Cotton Production and Regenerative Agriculture
March 30, 2021

How Regenerative Agricultural Practices Increase Cotton Profitability While Supporting Environmental Initiatives

Brands and consumers are putting increased pressure on cotton producers to continually improve environmental outcomes and stewardship at the farm level. Regenerative agricultural practices help meet this demand, while supporting cotton producers’ financial sustainability amid increasingly unpredictable and harsher growing climates.


Cotton Incorporated’s Agriculture and Environmental Research Division and other U.S. industry partners provide research and technical support to cotton growers, ginners and support industries with projects that promote regenerative agricultural practices at the intersection of producer profitability and environmental improvement.


Regenerative Agriculture vs. Regenerative Practices


The term ‘regenerative’ comes up constantly in conversations about more sustainable and preferred cotton fiber choices, but what does it really mean? To get to the heart of it, first we need to understand the difference between regenerative practices and regenerative agriculture.


Regenerative agricultural practices: address a single element or set of practices that support agricultural sustainability.


Regenerative agriculture: a holistic agricultural philosophy that aims to positively influence ecosystems by supporting soil health, biosequestration, biodiversity, ecotoxicity, climate resilience, water systems and micronutrients.


Regenerative agricultural practices are the foundation of regenerative agriculture, but there’s no one-size-fits-all combination of them that’s best for every ecosystem. Still, regenerative agricultural practices are the starting place for cotton producers looking to produce more sustainable cotton fibers.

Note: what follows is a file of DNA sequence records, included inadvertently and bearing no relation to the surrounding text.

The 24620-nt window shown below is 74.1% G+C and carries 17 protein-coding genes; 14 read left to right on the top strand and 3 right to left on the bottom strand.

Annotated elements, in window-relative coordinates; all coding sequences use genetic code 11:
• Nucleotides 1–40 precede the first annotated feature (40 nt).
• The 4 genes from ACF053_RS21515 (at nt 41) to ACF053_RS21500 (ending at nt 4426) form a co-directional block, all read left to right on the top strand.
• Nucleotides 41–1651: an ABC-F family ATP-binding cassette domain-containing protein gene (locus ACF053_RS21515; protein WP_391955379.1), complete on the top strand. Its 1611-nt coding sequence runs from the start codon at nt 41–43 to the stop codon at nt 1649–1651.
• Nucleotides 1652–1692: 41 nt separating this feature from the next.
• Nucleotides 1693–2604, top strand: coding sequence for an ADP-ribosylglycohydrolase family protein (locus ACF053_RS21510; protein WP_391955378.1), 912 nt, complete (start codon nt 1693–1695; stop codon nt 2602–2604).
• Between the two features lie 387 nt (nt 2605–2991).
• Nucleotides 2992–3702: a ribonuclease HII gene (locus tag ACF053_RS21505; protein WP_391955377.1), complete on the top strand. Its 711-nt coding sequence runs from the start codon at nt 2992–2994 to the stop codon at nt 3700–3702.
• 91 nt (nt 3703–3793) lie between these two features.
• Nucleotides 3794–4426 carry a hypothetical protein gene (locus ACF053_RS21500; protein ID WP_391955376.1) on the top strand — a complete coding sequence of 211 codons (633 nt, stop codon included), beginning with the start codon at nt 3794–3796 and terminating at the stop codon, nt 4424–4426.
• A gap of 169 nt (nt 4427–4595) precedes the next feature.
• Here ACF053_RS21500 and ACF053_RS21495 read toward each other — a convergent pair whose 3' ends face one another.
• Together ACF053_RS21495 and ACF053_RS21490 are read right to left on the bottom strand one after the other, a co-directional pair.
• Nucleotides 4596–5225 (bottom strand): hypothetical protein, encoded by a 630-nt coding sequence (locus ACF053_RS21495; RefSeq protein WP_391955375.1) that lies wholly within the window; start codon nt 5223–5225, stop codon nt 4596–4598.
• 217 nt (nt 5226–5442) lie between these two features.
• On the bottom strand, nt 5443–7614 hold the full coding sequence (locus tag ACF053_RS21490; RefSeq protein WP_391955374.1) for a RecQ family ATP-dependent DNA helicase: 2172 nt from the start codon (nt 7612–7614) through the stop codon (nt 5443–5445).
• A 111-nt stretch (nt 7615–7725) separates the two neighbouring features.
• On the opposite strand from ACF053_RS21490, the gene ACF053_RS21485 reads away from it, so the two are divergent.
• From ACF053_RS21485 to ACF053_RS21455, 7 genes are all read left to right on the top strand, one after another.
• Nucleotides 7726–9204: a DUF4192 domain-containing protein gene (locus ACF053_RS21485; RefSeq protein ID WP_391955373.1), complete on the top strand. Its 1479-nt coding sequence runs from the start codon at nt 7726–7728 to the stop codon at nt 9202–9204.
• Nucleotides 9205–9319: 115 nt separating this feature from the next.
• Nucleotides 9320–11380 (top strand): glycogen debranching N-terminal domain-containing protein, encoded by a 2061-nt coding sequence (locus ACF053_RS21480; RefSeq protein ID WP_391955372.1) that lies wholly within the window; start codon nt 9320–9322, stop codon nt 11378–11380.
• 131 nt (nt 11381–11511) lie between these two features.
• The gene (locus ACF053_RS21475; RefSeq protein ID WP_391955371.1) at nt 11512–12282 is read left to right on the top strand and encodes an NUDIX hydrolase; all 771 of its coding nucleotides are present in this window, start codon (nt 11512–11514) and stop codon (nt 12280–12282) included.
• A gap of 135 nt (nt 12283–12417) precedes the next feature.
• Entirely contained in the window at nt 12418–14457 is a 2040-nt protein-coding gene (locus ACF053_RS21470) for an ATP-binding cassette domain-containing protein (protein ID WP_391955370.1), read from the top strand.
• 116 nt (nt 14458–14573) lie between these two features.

Examples of Regenerative Agricultural Practices



Over time, regenerative practices can increase cotton production and naturally reduce the need for crop inputs (fertilization, irrigation, etc.). Implementing regenerative practices successfully can improve agriculture ecosystem health and farmers’ economic stability.


Learn more about how agricultural practices help support the U.S. cotton industry’s science-based environmental targets.


Soil Health and Regenerative Agriculture


Soil health and regenerative agricultural practices are foundational to our agricultural research program at Cotton Incorporated. Each year we invest nearly one million dollars on soil health related cotton research. While each producer’s situation and region are different, the benefits of improved soil health can be quite dramatic from a profitability and sustainability perspective.


Cotton Incorporated makes all of our research — as well as input from contributors like the National Cotton Council, Plant Health Exchange and universities across the U.S. — widely available to U.S. growers through the Cotton Cultivated website. Cotton Cultivated provides up-to-date, region-specific information and tools for cotton growers looking to improve soil health and adopt other regenerative agricultural practices.